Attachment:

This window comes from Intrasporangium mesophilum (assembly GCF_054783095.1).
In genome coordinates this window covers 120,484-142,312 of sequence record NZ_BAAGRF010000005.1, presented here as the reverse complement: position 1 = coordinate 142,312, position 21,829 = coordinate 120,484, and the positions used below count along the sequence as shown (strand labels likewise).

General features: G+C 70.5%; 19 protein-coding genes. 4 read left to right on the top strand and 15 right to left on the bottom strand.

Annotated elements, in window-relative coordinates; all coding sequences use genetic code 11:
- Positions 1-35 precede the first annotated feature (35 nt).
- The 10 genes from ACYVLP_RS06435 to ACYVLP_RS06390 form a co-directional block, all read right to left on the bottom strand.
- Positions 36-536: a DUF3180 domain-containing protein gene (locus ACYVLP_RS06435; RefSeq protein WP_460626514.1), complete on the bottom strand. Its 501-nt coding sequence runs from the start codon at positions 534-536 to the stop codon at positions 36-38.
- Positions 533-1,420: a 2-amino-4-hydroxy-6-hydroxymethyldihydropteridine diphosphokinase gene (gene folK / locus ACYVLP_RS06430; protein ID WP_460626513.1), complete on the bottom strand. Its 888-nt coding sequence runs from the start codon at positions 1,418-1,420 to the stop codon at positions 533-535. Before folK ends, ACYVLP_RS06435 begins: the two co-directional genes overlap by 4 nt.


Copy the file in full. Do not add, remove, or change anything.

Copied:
This window comes from Intrasporangium mesophilum (assembly GCF_054783095.1).
In genome coordinates this window covers 120,484-142,312 of sequence record NZ_BAAGRF010000005.1, presented here as the reverse complement: position 1 = coordinate 142,312, position 21,829 = coordinate 120,484, and the positions used below count along the sequence as shown (strand labels likewise).

General features: G+C 70.5%; 19 protein-coding genes. 4 read left to right on the top strand and 15 right to left on the bottom strand.

Annotated elements, in window-relative coordinates; all coding sequences use genetic code 11:
- Positions 1-35 precede the first annotated feature (35 nt).
- The 10 genes from ACYVLP_RS06435 to ACYVLP_RS06390 form a co-directional block, all read right to left on the bottom strand.
- Positions 36-536: a DUF3180 domain-containing protein gene (locus ACYVLP_RS06435; RefSeq protein WP_460626514.1), complete on the bottom strand. Its 501-nt coding sequence runs from the start codon at positions 534-536 to the stop codon at positions 36-38.
- Positions 533-1,420: a 2-amino-4-hydroxy-6-hydroxymethyldihydropteridine diphosphokinase gene (gene folK / locus ACYVLP_RS06430; protein ID WP_460626513.1), complete on the bottom strand. Its 888-nt coding sequence runs from the start codon at positions 1,418-1,420 to the stop codon at positions 533-535. Before folK ends, ACYVLP_RS06435 begins: the two co-directional genes overlap by 4 nt.